A number containing several decimal places is represented, as in the Arabic system, by writing its power-of-ten parts — thousands, hundreds, tens and units — in sequence, from left to right, in descending order of value. For example:

Any missing place (represented by a zero in the Arabic equivalent) is omitted, as in Latin (and English) speech:

Roman numerals for large numbers are nowadays seen mainly in the form of year numbers, as in these examples:

The largest number that can be represented in this notation is 3,999 (MMMCMXCIX). [lower-alpha 2]

Use of additive notation

A typical clock face with Roman numerals in Bad Salzdetfurth, Germany BadSalzdetfurthBadenburgerStr060529.jpg
A typical clock face with Roman numerals in Bad Salzdetfurth, Germany

While subtractive notation for multiples of 4 (IV, XL, CD) has been prevalent since Roman times, additive notation (IIII, XXXX, [11] and CCCC [11] ) continued to be used, including in compound numbers like XXIIII, [12] LXXIIII, [13] and CCCCLXXXX. [14] The additive forms for 9, 90, and 900 (VIIII, [11] LXXXX, [15] and DCCCC [16] ) have also been used, although less frequently.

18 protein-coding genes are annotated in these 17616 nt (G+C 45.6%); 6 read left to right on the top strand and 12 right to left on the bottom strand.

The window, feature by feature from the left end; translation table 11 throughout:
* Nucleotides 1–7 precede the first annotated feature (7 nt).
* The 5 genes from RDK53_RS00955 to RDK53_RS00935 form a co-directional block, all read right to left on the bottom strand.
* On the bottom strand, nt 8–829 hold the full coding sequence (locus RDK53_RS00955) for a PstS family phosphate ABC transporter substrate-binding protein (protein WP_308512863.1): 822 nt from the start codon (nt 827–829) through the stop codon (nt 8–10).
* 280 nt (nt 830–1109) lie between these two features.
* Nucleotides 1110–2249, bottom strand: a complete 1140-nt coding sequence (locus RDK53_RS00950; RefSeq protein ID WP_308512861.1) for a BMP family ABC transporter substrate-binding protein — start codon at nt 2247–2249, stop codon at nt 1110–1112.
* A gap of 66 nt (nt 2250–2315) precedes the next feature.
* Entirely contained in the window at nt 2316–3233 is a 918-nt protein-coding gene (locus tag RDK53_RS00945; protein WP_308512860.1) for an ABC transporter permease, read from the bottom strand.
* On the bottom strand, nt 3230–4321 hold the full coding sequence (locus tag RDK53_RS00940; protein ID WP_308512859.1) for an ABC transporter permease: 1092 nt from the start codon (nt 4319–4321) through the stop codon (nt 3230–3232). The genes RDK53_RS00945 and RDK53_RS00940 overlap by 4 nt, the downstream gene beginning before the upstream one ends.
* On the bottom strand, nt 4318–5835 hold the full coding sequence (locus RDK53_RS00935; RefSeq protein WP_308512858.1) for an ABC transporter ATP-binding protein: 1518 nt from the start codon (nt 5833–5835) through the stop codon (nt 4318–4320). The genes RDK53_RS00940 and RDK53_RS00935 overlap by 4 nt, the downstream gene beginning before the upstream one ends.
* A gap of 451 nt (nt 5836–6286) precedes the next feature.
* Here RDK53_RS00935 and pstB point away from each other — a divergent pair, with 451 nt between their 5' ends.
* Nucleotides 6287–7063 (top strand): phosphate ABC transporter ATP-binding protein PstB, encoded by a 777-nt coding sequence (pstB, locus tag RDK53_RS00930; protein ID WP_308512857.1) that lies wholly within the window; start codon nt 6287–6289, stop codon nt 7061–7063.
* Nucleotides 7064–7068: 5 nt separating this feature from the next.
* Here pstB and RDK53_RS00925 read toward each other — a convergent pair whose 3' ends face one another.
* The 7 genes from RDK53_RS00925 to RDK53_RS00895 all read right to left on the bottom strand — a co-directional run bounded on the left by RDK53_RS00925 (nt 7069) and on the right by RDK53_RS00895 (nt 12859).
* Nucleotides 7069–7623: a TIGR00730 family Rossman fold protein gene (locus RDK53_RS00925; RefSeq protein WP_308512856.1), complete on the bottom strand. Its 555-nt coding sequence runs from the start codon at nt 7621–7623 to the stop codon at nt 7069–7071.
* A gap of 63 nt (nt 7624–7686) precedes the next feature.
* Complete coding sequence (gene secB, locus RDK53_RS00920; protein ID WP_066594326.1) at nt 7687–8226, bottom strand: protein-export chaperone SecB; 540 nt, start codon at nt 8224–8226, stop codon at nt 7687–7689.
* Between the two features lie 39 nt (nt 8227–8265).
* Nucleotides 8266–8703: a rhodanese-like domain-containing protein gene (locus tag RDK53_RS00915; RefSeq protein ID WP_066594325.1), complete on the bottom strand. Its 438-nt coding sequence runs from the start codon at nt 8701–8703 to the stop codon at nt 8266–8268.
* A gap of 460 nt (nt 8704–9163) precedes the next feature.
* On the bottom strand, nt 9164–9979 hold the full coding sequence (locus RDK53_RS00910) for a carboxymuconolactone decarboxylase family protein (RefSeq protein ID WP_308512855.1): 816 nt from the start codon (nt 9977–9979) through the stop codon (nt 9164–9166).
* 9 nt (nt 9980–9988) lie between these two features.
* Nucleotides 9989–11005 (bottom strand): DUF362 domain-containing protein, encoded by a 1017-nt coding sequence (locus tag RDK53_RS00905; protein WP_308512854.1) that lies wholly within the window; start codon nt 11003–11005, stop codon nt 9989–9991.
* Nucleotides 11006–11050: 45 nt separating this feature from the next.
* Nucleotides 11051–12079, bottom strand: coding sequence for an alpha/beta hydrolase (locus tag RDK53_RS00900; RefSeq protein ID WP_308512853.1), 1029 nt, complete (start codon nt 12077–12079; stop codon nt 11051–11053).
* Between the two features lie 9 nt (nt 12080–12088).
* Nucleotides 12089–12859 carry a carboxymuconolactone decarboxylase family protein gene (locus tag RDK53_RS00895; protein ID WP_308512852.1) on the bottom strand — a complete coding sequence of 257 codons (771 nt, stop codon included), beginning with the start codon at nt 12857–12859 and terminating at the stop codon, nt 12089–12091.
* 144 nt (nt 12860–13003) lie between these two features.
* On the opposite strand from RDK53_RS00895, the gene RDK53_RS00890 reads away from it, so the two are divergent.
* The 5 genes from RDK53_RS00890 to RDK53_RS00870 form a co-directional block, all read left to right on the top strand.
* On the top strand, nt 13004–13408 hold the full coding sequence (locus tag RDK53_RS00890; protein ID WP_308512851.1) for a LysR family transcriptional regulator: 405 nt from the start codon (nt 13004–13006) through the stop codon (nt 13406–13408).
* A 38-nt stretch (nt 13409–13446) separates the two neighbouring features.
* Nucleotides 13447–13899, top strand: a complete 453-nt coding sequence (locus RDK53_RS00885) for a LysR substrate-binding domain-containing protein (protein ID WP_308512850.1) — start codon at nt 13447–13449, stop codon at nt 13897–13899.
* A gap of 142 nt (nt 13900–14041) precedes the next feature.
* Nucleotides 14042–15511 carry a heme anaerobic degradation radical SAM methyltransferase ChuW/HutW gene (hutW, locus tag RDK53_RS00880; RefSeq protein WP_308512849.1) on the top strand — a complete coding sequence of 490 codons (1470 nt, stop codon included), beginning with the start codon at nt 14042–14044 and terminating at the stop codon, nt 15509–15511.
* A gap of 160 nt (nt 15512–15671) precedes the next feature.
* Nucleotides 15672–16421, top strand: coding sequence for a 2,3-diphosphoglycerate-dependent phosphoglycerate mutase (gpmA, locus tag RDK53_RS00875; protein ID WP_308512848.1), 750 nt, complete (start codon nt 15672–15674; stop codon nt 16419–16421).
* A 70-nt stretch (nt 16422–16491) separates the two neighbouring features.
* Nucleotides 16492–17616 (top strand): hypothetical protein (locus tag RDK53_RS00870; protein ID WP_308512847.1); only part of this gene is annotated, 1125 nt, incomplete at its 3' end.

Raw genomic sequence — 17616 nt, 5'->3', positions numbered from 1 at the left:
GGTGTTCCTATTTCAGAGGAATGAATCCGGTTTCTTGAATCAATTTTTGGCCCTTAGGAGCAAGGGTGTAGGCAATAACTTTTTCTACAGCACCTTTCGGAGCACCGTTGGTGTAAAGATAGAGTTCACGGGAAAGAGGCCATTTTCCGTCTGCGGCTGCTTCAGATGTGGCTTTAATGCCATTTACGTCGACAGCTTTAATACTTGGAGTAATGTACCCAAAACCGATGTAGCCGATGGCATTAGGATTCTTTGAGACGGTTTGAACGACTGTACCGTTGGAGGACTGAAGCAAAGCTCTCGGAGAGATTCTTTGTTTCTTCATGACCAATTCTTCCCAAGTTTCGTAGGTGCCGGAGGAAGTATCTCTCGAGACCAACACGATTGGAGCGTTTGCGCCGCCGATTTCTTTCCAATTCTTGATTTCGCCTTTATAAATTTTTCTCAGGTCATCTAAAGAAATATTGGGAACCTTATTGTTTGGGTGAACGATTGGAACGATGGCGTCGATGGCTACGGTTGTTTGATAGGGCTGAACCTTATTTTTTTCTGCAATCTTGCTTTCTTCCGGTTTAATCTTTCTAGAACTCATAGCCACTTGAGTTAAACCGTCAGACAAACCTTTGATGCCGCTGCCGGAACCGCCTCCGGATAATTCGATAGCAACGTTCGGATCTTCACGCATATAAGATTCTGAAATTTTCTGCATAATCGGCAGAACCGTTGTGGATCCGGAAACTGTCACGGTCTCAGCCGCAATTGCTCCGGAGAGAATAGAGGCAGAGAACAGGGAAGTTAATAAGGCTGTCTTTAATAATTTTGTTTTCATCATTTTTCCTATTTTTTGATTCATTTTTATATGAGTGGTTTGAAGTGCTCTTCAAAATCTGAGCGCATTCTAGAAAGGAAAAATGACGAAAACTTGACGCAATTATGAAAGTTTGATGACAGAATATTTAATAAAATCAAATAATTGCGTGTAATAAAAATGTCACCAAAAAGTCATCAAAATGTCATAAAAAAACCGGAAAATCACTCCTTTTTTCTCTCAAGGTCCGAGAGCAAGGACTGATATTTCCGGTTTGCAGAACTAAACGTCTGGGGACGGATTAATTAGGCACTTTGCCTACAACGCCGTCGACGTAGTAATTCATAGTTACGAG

The two conventions could be mixed in the same document or inscription, even in the same numeral. On the numbered gates to the Colosseum, for instance, IIII is systematically used instead of IV, but subtractive notation is used for other digits; so that gate 44 is labelled XLIIII. [17] Isaac Asimov speculates that the use of IV, as the initial letters of "IVPITER" (the classical Latin spelling of the name of the Roman god Jupiter) may have been felt to have been impious in this context. [18]

Modern clock faces that use Roman numerals still usually employ IIII for four o'clock but IX for nine o'clock, a practice that goes back to very early clocks such as the Wells Cathedral clock of the late 14th century. [19] [20] [21] However, this is far from universal: for example, the clock on the Palace of Westminster tower, "Big Ben", uses a subtractive IV for 4 o'clock. [20]

An inscription on Admiralty Arch, London. The Roman numeral for 1910 is MDCCCCX, rather than the more usual MCMX AdmiraltyArchLondonCloseup.jpg
An inscription on Admiralty Arch, London. The Roman numeral for 1910 is MDCCCCX, rather than the more usual MCMX

Several monumental inscriptions created in the early 20th century use variant forms for "1900" (usually written MCM). These vary from MDCCCCX - a classical use of additive notation for MCMX (1910), as seen on Admiralty Arch, London, to the more unusual, if not unique MDCDIII for MCMIII (1903), on the north entrance to the Saint Louis Art Museum. [22]

Sometimes 5 and 50 have been written IIIII and XXXXX instead of V and L, and there are instances such as IIIIII and XXXXXX rather than VI or LX. [23] [24]

Irregular subtractive notation